September 17, 2020

College Moments | TJ Lee III

Photo: Jesse Tinsley/ Spokesman Review

One of the reasons why veteran defensive back T.J. Lee III plays the way he does on the field is because he was a part of an Eastern Washington University football team that came back from a 19 -points deficit against Delaware to win the FCS national championship in 2010. The underdog mentality displayed in Lee’s time with the Eagles carried over to the following seasons — even to this day.

Lee recalls his toughness actually began when he was a kid growing up as the youngest in his family, who constantly had to deal with older siblings and relatives picking on him.

“I grew up with all my cousins and I grew up getting bullied and stuff. As a smaller guy, it really translates well in football,” Lee said.

While standing at five foot nine-and-a-half inches, Lee faced bigger and taller receivers. His upbringing influenced him to stand up for himself, then his teammates at Eastern Washington challenged him to earn every single snap.

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Lee said confidently that he’s unblockable now because receivers like former Buffalo Bill Brandon Kaufman, 49ers receiver Kendrick Bourne and Rams standout Cooper Kupp, who moulded him into the player fans see today.

During practices, when things weren’t going Lee’s way, he would show persistence by telling his receiving corps. to line up against him until Lee felt he could guard all of them.

“One of the ones that moulded me was Kaufman, he’s one of the Eastern [Washington] all-time receivers. He was the one that really gave me the personal challenge that made me the best corner. He was tall and lanky, Bo Levi would put the ball somewhere that I couldn’t get it,” he recalled.

“It would be red zone one on one and I’d be like ‘go again.’ Then Kaufman would catch it on me. I’m like ‘go again, go again’ Eventually, I made it so it wasn’t a disadvantage because I had the confidence to play against those taller guys.”

From 2010 to 2013, Lee made 182 tackles and four interceptions plus seven forced fumbles for the Eagles. He started as a special teams player then emerged into a key playmaker for the Eagles’ defence that started in his sophomore year. Lee was a three-time First-Team All-Big Sky Conference player from 2011-13 and also a First-Team FCS All-American in 2013.

Before he was a CFL All-Star, defensive back TJ Lee III learned his by working with fellow future pros with the Eastern Washington Eagles.

2010 | Eagles Stage Dramatic Comeback To Win National Championship

One of Lee’s biggest achievements in college was helping the Eagles captured the FCS national championship in 2010 against the University of Delaware. Although Eastern Washington came back from 19 points down near the end of the third quarter, Lee said the final stretch of the quarterfinal game against North Dakota State was just memorable as the championship game.

The quarterfinal came down to a crucial defensive effort from the Eagles, which set the tone for the remainder of the playoffs.

“It was nice and snowy. Even as dominant as Eastern Washington was, we had problems with North Dakota State. But that year, that’s when we beat them. It came down to the final stop by J.C. Sherritt, Matt Johnson and a few other D-line men. They were at the four-yard line and ran the ball, we stopped them at the one,” Lee recalled.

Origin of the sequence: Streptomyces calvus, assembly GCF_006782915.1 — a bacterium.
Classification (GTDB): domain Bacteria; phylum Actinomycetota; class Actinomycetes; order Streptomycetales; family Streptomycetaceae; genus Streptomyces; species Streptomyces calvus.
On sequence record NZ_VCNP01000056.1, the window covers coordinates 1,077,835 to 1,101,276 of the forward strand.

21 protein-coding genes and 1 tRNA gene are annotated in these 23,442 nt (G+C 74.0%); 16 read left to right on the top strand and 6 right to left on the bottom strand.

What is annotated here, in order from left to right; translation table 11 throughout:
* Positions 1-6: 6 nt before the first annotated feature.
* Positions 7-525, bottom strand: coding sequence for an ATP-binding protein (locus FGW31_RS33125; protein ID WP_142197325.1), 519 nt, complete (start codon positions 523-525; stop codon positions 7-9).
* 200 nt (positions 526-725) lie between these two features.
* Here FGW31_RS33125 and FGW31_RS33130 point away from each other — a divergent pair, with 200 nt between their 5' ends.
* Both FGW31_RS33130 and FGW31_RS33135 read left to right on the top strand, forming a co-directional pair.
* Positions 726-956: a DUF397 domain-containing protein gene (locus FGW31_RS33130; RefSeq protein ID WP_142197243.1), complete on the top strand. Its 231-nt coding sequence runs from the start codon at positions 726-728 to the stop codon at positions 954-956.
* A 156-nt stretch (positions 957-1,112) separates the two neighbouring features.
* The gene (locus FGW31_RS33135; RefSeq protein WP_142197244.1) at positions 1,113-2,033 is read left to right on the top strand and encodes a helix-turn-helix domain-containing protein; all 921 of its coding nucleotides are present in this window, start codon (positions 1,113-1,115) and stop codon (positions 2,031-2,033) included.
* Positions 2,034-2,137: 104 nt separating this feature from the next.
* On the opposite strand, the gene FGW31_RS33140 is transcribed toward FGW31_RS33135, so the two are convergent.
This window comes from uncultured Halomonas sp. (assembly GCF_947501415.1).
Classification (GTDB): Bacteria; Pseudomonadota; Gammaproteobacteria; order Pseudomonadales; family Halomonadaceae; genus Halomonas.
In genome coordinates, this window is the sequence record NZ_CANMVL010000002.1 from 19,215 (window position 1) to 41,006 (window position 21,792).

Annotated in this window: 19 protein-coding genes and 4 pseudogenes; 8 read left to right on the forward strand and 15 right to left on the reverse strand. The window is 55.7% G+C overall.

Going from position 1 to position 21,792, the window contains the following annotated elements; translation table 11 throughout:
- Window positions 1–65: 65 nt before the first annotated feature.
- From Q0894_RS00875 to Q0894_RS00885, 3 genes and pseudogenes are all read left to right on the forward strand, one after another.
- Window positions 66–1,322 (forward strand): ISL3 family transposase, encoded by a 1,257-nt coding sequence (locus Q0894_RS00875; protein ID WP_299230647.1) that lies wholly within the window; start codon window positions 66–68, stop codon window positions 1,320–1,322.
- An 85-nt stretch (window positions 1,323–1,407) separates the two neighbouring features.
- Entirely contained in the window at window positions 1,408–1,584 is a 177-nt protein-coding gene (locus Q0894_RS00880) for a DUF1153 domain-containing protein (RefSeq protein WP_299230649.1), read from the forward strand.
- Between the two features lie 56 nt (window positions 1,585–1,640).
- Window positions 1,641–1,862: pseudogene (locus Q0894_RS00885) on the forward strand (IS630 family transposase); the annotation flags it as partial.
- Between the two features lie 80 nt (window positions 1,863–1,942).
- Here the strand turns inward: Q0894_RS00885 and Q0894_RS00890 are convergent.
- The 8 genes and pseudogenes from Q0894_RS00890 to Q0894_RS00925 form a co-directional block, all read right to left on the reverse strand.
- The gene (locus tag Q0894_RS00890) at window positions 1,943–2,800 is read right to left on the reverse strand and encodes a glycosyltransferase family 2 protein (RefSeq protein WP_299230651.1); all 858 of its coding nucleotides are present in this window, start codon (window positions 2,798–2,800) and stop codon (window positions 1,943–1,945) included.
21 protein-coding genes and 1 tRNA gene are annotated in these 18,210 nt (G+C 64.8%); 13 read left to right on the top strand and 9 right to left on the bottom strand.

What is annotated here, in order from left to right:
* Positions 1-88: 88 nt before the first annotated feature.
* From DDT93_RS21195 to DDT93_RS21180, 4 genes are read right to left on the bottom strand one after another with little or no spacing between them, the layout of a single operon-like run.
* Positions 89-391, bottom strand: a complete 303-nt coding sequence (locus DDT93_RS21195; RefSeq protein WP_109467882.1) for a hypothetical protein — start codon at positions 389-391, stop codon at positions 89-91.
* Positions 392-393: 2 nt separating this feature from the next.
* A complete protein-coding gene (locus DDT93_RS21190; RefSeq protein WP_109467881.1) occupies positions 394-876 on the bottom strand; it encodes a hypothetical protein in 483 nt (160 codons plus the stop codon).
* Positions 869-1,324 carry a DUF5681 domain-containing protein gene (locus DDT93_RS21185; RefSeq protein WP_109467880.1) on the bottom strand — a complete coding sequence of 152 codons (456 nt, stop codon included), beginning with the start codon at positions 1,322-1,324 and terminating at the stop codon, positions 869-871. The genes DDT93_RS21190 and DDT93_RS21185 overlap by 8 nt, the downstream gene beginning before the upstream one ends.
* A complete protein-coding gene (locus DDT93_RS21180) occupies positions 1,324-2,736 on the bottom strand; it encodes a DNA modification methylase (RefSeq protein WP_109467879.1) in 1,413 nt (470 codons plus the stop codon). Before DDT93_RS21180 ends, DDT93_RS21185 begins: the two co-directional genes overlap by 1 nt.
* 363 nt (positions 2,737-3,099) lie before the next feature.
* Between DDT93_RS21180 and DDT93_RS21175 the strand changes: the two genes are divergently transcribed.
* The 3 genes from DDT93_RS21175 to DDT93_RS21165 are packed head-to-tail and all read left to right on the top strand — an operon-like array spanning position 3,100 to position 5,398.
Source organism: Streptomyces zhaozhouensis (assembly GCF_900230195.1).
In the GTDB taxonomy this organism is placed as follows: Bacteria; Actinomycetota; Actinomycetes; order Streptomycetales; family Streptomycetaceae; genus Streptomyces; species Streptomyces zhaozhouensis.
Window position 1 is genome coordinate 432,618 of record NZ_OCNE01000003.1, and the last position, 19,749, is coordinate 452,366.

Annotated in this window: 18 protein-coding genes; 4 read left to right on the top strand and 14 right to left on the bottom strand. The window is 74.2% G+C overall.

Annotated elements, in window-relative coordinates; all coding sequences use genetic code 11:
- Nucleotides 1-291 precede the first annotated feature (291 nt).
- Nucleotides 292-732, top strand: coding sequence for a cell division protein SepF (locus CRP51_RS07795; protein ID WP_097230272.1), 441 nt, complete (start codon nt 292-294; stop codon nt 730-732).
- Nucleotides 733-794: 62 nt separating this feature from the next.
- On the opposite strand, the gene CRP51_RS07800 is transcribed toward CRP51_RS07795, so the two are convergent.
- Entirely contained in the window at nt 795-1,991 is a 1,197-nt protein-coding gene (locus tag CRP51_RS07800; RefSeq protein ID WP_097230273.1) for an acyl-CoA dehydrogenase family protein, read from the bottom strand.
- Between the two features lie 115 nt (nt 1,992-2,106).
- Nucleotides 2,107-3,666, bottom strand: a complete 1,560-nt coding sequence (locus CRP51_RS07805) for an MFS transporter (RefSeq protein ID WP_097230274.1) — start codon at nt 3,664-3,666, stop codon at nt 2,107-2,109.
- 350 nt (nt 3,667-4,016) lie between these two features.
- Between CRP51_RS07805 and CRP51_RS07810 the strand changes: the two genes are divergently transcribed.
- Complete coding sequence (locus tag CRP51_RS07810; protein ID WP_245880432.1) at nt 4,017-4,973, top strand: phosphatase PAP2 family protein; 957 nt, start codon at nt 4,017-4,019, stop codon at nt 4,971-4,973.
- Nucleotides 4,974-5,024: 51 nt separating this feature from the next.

The Eagles were one step closer to winning the title. But Delaware wasn’t going to let Eastern Washington walk over them.

Facing that 19-point deficit in the championship game, Lee’s college teammate and Stampeders quarterback Bo Levi Mitchell awakened the offence, who would go on to score 20 unanswered points. With less than three minutes on the game clock, it was time for the defence to step up once again and secure the championship.

“I was playing nickel at the time and they kept running these switch routes on us when they needed it. Dante Calcote was one of these guys, one of my leaders I’ll never forget. As far as mentoring me at a young age,” he recalled.

“He was like, ‘We’re going to switch this, we’re going to switch this.’ And a couple of them we switched. But the last one for the game we didn’t know because we didn’t communicate. Or because everything was happening so fast and it’s a high-pressure moment. We just trusted our instincts and dude [receiver] caught the ball and fell one yard short of the first down.”

It was Eastern Washington’s first-ever national title. The remarkable 2010 season would lead to a new era for the Eagles. Over the next following seasons, the team would become a major contender to win the Big Sky conference and sometimes find a way to upset a bigger school in the Pac-12 conference.

Before he was a CFL All-Star, defensive back TJ Lee III learned his by working with fellow future pros with the Eastern Washington Eagles.

Photo: Jesse Tinsley/ Spokesman Review.

A Hostile Environment At Montana

Although Lee said he was surrounded by a bunch of great athletes and football would always be bigger than himself, he still remembers the game against the University of Montana in his sophomore year like it was yesterday.

“I did go through a time when I was a sophomore playing at Montana. The fans were right on top of your head. It’s small, it’s like a little cocoon of noise and just kept coming around in a circle,” he recalled.

“It was right before halftime. The game was super close in Montana. The quarterback threw the ball and I was in cover two and got the interception. I don’t know if it was my first career interception but it was a meaningful one. The tension was high, there were so many people and you’re not used to the experience. You just felt the weight of the crowd,” he added.

Lee said that interception gave his team momentum for the second half. He’ll never forget that one of many interceptions he caught in his career, before jumping over his teammate and falling on his face.